Crises encourage sharing, caring and a sense of belonging. We can learn something about our own abilities to get things done when the chips are down. So how can we work towards a more inclusive, welcoming and cohesive community for the common good? In the end it is down to individuals wanting to make it happen and a measure of social interaction – hence the quiz. 

95.  Peter Robinson, Preparing for an interactive discussion, (April 2022)

By way of preparation for the interactive element of the Our Beeston – Our Future event, ideas from the consultation were grouped and ordered into five broad categories reflecting consultation responses:

1.  Community related issues, including volunteering, (28%);

2.  Town Centre related issues, (19%);

3.  Energy related ideas, Targets and management, (10%);

4.  Aims, strengths and branding, (aggregated 22%); and

5.  Creativity, particular needs and miscellaneous issues, (aggregated 21%).  

Each table would be asked to come up with thoughts, ideas and priorities, so at the end of the evening we could point to the kind of things that Beeston needs over the next decade and their priorities. Conversations were to be off record.

The interactive process would be:

Step 1; A Postit from each attendee stating a personal priority for action in Beeston over the next ten years to make this a better place to live and work and to be written down immediately, clearly and anonymously.

Step 2; Table Discussion we were looking for each table’s thoughts, ideas and  priorities, summarised into 50 words. It should reflect the table’s priorities for action in Beeston over the next ten years.

Step 3; A General Discussion would take place as time allows about thoughts, ideas and priorities for Beeston and District over the next ten years, so that the mood of the evening can be summarised. The audience would be encouraged to think about how ideas can be turned into reality. Smartphone feedback facilities would assist online voting.

Step 4; Feedback Online will be via the Beeston and District Civic Society website, where a Digest of responses to the #Beeston2020Vision is posted and on CP Walker website and the #Beeston2020Vision Facebook page.

96. Reporting ‘Our Beeston – Our Future’, Community Event, (April 2022)

Close on 100 Beestonians attended the Our Beeston – Our Future event on the evening of Wednesday 27 April, in the community friendly Royal British Legion Social Club.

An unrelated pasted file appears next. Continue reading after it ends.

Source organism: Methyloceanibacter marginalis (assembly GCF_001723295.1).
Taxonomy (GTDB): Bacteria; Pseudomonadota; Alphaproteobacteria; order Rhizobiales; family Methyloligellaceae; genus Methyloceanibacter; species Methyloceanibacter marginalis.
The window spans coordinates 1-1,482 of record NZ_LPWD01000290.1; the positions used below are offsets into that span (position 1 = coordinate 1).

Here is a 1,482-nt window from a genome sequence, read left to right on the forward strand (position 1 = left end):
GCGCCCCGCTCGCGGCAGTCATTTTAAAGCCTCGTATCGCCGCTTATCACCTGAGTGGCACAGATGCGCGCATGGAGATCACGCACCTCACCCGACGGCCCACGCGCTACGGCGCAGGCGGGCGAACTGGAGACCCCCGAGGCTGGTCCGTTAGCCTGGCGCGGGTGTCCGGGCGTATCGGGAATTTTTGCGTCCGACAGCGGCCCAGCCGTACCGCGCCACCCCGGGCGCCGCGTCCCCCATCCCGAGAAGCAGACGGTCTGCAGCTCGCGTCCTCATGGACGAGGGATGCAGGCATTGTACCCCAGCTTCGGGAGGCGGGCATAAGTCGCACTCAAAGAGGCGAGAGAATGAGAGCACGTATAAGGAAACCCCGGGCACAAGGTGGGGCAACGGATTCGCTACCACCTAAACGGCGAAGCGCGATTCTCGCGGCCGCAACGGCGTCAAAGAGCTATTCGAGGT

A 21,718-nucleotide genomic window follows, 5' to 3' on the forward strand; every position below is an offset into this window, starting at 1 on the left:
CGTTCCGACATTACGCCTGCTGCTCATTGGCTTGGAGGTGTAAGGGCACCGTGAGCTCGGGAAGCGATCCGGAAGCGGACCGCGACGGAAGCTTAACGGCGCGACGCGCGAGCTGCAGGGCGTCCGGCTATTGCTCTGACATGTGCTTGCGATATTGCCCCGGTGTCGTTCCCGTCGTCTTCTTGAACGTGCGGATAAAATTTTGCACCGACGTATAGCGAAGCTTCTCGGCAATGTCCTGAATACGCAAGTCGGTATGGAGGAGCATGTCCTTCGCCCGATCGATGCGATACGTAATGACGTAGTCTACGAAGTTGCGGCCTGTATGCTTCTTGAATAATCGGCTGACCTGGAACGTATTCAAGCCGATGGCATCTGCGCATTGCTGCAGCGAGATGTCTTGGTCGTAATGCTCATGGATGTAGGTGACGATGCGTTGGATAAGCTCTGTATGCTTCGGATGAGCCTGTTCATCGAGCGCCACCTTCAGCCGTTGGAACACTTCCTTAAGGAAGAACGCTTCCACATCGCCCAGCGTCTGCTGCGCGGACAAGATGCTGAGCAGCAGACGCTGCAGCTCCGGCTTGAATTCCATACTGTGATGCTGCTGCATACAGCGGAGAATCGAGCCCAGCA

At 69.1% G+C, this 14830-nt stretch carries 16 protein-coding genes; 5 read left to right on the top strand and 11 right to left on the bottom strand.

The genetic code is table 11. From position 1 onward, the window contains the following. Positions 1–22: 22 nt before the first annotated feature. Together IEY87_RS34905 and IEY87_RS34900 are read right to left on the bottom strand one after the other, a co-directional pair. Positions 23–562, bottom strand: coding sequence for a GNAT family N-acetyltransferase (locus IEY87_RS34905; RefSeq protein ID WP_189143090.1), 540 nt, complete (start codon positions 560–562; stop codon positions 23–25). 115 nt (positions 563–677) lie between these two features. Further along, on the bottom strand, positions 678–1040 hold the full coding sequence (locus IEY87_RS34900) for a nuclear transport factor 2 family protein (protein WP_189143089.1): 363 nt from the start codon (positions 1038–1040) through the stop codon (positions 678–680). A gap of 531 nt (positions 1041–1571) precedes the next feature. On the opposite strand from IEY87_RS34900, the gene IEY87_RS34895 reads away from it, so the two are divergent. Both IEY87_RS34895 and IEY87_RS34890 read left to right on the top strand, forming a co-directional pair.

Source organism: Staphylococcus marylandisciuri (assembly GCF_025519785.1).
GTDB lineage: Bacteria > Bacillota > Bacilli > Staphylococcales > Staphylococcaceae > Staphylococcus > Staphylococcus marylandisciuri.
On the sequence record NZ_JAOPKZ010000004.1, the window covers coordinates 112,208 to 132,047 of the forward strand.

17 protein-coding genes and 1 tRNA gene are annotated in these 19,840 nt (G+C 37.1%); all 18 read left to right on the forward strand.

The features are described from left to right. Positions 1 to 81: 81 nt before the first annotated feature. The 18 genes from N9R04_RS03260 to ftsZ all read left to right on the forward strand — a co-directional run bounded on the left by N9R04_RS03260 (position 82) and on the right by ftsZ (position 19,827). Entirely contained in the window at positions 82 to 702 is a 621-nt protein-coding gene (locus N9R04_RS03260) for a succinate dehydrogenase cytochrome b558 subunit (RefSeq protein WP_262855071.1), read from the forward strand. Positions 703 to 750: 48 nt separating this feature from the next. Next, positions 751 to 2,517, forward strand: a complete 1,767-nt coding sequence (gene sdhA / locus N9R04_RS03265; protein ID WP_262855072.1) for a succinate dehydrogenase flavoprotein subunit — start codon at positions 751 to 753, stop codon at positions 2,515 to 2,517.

This was the long-promised conversation about the future of Beeston that should have gone ahead in May 2020, but postponed twice due to Covid. 

Attendees were a mix of responders to the #Beeston2020Vision consultation sharing their views with a wider audience, including the Mayor of Broxtowe, Councillors and officials. The focus of the evening was hearing what the audience – sitting in table groups – had to say about Beeston’s future. 

Chaired by long standing Beeston resident Professor Sir Martyn Poliakoff, the event was in two halves. 

The first half, by way of background, included the showing of a specially commissioned film ‘This is Beeston’, with a dedicated message from Sir David Attenborough. Three speakers – Peter Robinson, Cllr. Helen Skinner and Professor Lucelia Rodrigues, covered respectively the Vision consultation, a Broxtowe view of zero carbon targets and the scale of action necessary to insulate existing Beeston housing, followed by questions.

The second half was an interactive session seeking individual and table responses to possible actions over the next decade, ‘to make Beeston a better place to live and work and to record their order of priorities’. Dr Miriam O’Duill from Nottingham University summarised the points digitally and conducted voting in real time using audience smart phones. 

Principal findings were: Providing for Sustainability and green spaces, closely followed by an attractive town centre and providing for young people. These  were the top three of ten priorities voted for by our Beeston audience.  

A follow-up meeting with officials of Broxtowe Borough Council will take place shortly. The film ‘This is Beeston’ is available on You Tube.

97. Our Beeston – Our Future, A flavour of individual ideas and Table discussions, (April 2022)

Our audience posted 102 individual ideas on priorities for the next ten years with a dozen Tables offering group comments. The examples below reveal a rich variety of individual ideas and a flavour of serious table discussions.

Think local”

Thinking local could make Beeston a better place to live. Broxtowe College had closed at just the time when local ‘green skills’ are needed – it could be a technical college working on installing and maintaining green technology and working with the University. Individual ideas included supporting wilding and greener living, more social housing; restoring local FE education to supply skills for a local green economy; clean affordable warmth for all homes; and local food production.